“And I would argue that this rhetoric has to be toned down a bit,” he continued. “We gotta work together, we gotta trade internationally, we got to do business with one another and we just need to be careful about attack those folks that we do business with every single day around the globe. We cannot thrive if we don’t have open markets.”
McAuliffe said on his trade missions — he says he’s been on 31, to about 45 countries — he gets questions about where America is on trade, because of “confusing signals coming out of Washington.”
The message he’s tried to convey is don’t worry about the stuff coming out of the federal government, do business directly with the states and the cities, he said.
“Our message is, let’s do business directly with one and another because, unfortunately, there is a lot of confusion coming out of Washington today, but we want jobs, we want trade, if we do more trade activities, we create more jobs in our respective jurisdictions and that’s what voters want us to do,” McAuliffe said.
Wynne agreed with that, saying the sub-national jurisdictions have a lot of authority to work together on trade, tourism and the environment.
For her part, Washington Mayor Muriel Bowser took the opportunity to invite Canadians to visit Washington, saying they’re D.C.’s number-one source of visitors.
“We are here to send the strong message that our region is open, our city is open, nothing changed about who we are and the things that we value last November,” she said.
The meeting was part of Wynne’s American outreach strategy, which has seen her talk trade with the governors of 31 states — so far.
For those keeping track, here are the governors Wynne has met or spoken with so far: Gov. Rick Snyder (Michigan), Gov. Scott Walker (Wisconsin), Gov. John Hickenlooper (Colorado), Gov. Rick Scott (Florida), Gov. Asa Hutchinson (Arkansas), Gov. Bill Haslam (Tennessee), Gov. Eric Holcomb (Indiana), Gov. Phillip Bryant (Mississippi), Gov. John Kasich (Ohio), Gov. Bruce Rauner (Illinois), Gov. Henry McMaster (South Carolina), Gov. Matthew Mead (Wyoming), Gov. Roy Cooper (North Carolina), Gov. Nathan Deal (Georgia), Gov. John Sununu (New Hampshire), Gov. Matt Bevin (Kentucky), Gov. Mary Fallin (Oklahoma), Gov. Kim Reynolds (Iowa), Gov. Brian Sandoval (Nevada), Gov. Larry Hogan (Maryland), Gov. Terry McAuliffe (Virginia), Gov. Bill Walker (Alaska), Gov. Dennis Daugaard (South Dakota), Gov. Gary Herbert (Utah), Gov. Gina Raimondo (Rhode Island), Gov. Doug Burgum (North Dakota), Gov. Doug Ducey (Arizona), Gov. Ricky Rossello (Puerto Rico), Gov. Kay Ivey (Alabama), Gov. Dan Malloy (Connecticut), and Gov. Kenneth Mapp (U.S. Virgin Islands).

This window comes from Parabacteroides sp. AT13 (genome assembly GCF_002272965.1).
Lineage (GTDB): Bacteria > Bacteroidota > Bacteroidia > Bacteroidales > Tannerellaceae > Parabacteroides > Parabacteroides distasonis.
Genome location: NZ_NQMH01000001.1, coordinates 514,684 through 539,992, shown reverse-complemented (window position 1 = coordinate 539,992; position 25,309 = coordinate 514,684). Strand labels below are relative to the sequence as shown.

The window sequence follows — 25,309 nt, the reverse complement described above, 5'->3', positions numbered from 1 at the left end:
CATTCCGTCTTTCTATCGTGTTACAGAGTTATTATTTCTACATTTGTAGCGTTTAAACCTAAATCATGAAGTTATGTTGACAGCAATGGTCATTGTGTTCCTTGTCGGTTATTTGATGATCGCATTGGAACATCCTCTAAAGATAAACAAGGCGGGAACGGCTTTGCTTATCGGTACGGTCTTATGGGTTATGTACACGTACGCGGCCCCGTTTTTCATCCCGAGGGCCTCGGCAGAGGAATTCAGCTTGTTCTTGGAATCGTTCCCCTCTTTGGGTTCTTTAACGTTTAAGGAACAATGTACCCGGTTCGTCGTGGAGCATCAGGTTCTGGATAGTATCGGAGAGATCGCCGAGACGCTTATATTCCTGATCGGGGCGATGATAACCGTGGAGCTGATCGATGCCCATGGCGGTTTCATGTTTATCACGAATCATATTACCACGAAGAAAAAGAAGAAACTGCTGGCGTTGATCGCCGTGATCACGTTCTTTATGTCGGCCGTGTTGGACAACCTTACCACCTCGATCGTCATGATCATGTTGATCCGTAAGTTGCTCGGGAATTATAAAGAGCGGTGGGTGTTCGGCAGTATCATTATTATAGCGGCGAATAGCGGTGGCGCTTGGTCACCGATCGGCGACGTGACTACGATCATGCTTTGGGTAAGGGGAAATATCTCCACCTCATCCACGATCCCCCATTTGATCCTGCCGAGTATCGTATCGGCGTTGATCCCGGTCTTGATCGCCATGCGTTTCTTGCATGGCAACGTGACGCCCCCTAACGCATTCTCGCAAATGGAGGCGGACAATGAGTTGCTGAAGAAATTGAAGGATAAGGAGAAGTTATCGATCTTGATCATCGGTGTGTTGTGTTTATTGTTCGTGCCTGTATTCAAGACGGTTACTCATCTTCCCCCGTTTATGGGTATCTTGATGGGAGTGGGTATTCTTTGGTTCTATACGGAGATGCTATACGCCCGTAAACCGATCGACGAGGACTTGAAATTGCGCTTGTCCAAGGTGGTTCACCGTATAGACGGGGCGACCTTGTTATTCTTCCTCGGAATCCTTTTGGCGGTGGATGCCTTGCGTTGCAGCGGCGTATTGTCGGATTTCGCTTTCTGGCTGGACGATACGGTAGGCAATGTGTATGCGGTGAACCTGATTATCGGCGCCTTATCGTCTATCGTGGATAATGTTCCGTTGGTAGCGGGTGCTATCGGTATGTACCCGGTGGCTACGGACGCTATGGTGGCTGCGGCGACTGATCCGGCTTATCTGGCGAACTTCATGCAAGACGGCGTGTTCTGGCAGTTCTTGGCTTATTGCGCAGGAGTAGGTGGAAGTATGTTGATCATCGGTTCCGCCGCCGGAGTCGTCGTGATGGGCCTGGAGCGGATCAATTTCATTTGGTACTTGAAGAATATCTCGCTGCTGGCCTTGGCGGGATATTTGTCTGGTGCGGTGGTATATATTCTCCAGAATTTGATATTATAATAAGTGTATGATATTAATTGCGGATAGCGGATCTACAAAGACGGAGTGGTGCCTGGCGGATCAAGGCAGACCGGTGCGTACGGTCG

She’s also met with the following senators, representatives and administration officials: Sen. Orrin Hatch (Utah), Sen. Pat Roberts (Kansas), Rep. Richard Neal (Massachusetts), Rep. Steny Hoyer (Maryland), Rep. Ron Kind (Wisconsin), Sen. Steve Daines (Montana), Sen. Chuck Grassley (Iowa), Sen. Susan Collins (Maine), Sec. Sonny Perdue (Department of Agriculture), Sec. Wilbur Ross (Department of Commerce), and Everett Eissenstat (Deputy Assistant to the President for International Economic Affairs and Deputy Director, National Economic Council).
See below for a liveblog of the press conference as it happened: